Zeiss Showcases New Digital Technologies and Diagnostics at AAO

Source: Zeiss

At the American Academy of Ophthalmology (AAO) annual meeting in San Francisco, Zeiss is presenting the latest in digital eye care innovation and high-resolution imaging.

“Zeiss has set the pace in digital advancements, collaborating with leading doctors and scientists around the world with integrated, data-driven solutions,” Dr. Ludwin Monz, President and CEO of Carl Zeiss Meditec, said in a company news release. “We’re excited to be here at AAO, demonstrating our commitment to providing customers with innovative platforms, so they can provide their patients with digital care every step of the way.”

Zeiss Digital Workflow with Integrated Diagnostic Solutions

The Zeiss Integrated Diagnostic Imaging platform, a software-driven, multi-modality solution that gathers, combines and associates data from different diagnostics devices, allows doctors to individualize treatment to their patients’ specific needs, creating a digital workflow that enhances treatment capabilities and expands the level of care.

With the onset of new technologies and vast amounts of information that doctors are required to absorb, fast and high-quality diagnostics are critical for creating customized treatment regimens enabling clinicians to spend more time with their patients. With the Integrated Diagnostic Imaging platform, Zeiss creates a digital workflow using solutions like the Cirrus 6000 and the Zeiss Glaucoma Workplace.

The Zeiss Cirrus 6000, the next generation, ultra-fast 100kHz system, aims to elevate the efficiency of busy, advanced care practices. At 100,000 scans-per-second, image acquisition is extremely fast. The Zeiss Cirrus 6000 OCT scans are 270 percent faster than prior Cirrus generations, 43 percent faster than the Zeiss Cirrus 5000, and Zeiss AngioPlex and OCT cube scans can be acquired in as little as 0.4 seconds. Seamless transfer of raw patient data from previous generations makes it easy to analyze and preserve old, new, and future patient data.

The Zeiss Glaucoma Workplace integrates perimetry and OCT to help doctors streamline complex analysis. The new version of the Zeiss Glaucoma Workplace features a new Progression Summary report with “exception-based” alerts that automatically display statistically significant change in critical measurements such as Visual Field, RNFL, GCL, C/D Ratio and IOP change. The Zeiss Glaucoma Workplace helps deliver a new level of efficiency for glaucoma data analysis.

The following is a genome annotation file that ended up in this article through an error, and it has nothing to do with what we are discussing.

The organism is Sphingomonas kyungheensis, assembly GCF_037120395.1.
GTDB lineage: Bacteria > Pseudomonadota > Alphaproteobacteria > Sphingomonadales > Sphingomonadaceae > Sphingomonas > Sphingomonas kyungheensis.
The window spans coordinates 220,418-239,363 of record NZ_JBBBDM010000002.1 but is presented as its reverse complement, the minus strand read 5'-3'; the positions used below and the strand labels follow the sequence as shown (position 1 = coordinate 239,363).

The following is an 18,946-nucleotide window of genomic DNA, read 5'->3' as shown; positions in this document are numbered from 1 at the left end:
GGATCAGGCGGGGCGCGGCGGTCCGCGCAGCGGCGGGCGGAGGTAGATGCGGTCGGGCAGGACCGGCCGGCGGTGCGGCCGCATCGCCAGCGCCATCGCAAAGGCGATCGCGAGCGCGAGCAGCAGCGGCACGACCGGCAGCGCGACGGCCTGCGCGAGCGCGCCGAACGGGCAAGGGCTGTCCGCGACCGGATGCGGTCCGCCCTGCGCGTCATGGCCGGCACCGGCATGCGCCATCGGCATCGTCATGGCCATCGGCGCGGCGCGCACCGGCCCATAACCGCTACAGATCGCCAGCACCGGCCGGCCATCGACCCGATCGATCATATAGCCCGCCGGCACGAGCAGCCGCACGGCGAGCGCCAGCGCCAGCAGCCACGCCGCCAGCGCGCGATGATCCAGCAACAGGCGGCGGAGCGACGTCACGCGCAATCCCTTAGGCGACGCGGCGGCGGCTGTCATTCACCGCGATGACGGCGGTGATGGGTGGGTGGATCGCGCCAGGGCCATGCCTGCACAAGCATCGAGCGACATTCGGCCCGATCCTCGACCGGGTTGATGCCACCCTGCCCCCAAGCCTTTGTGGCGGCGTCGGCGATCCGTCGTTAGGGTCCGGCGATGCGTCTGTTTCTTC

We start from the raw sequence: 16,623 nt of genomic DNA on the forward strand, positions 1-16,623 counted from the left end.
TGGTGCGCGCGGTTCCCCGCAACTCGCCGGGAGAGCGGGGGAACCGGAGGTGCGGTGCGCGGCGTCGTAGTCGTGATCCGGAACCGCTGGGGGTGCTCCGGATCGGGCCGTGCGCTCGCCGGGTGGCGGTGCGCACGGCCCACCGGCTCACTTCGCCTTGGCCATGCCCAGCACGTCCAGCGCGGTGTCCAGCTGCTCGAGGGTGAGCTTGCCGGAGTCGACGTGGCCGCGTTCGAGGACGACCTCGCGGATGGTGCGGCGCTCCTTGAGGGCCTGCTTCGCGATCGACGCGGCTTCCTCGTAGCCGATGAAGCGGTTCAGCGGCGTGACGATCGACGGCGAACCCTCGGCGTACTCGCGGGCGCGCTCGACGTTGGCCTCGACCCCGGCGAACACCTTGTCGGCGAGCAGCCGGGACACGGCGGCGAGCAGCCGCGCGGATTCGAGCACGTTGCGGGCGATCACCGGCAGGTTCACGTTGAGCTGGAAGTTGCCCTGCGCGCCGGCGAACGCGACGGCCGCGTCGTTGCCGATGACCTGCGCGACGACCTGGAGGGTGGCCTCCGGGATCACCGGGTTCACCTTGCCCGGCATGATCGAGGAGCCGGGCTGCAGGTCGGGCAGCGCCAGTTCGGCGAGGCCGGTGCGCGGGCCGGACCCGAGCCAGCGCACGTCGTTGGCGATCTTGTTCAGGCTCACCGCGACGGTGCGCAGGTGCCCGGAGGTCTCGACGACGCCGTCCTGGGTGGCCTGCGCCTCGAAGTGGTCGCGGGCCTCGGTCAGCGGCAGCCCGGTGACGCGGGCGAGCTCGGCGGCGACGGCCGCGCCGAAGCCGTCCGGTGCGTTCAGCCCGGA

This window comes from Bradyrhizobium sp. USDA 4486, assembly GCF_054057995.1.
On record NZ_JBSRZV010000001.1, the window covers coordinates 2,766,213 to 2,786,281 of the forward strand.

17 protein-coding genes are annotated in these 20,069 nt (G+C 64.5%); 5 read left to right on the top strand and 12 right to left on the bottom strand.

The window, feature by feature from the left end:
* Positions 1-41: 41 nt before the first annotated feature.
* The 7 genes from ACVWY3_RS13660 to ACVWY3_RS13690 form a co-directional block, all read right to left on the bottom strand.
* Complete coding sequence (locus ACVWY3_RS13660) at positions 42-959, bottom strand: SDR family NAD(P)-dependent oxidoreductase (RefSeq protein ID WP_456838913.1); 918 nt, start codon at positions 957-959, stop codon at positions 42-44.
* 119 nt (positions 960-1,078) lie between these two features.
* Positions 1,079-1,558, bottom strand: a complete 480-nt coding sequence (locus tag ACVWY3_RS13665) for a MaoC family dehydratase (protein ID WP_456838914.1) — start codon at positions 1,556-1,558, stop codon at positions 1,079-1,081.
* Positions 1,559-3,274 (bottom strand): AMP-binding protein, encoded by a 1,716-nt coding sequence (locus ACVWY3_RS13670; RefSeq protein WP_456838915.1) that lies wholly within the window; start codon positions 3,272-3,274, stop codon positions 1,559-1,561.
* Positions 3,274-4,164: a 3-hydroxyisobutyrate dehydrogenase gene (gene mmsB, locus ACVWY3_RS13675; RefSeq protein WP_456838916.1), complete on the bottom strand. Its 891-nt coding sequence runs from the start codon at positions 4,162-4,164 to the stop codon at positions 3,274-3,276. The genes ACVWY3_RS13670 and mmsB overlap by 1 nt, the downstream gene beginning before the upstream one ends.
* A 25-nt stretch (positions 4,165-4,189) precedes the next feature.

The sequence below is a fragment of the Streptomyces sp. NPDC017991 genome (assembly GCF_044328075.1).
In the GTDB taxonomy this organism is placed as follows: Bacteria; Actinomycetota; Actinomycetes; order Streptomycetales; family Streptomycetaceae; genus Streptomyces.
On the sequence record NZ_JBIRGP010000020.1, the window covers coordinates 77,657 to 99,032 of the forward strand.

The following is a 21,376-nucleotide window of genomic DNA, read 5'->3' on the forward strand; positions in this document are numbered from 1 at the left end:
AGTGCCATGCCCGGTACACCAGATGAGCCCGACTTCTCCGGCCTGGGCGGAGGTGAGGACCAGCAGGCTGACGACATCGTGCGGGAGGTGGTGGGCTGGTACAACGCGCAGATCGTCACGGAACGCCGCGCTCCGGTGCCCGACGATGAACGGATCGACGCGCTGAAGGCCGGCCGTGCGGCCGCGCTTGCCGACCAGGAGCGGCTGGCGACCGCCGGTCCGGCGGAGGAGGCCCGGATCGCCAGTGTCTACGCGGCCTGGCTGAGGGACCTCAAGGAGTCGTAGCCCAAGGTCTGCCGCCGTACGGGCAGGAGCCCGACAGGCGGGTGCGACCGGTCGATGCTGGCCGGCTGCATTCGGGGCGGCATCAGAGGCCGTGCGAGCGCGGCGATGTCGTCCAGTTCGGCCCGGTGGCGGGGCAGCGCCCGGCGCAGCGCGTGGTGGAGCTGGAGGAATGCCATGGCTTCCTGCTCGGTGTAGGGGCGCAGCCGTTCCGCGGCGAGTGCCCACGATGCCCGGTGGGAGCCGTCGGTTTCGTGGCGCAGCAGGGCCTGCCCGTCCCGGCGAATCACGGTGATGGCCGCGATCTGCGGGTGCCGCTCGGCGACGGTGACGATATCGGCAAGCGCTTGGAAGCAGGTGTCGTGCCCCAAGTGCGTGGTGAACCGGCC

In addition to the Zeiss Integrated Diagnostic Imaging platform, the Zeiss SL 800 offers further innovative and ergonomic workflow improvements for a more straight-forward, uninterrupted eye exam that frees up one of the doctor’s hands. Equipped with AutoView, a motorized two-button mechanism for changing magnification right next to the joystick, an electronic QuickStop brake, and the unique VarioLight feature that combines all advantages of LED and halogen illumination characteristics, Zeiss SL 800 facilitates more focus on doctor-to-patient interaction and sets a new standard in slit lamps.

Zeiss Artevo 800

The Artevo 800, the first digital microscope in ophthalmic surgery, is now commercially available in the United States. The Zeiss Artevo 800 was developed with surgeons for surgeons and includes integrated digital optics for optimized digital visualization and cloud connectivity to the EQ Workplace for remote access to patient data and images.

“I am thrilled with the digital microscope,” Sri Ganesh, MD, Chairman and Managing Director of Nethradhama Super Speciality Eye Hospital, Bangalore, India, said in the news release. “The visualization is amazing – I don’t miss my oculars at all.”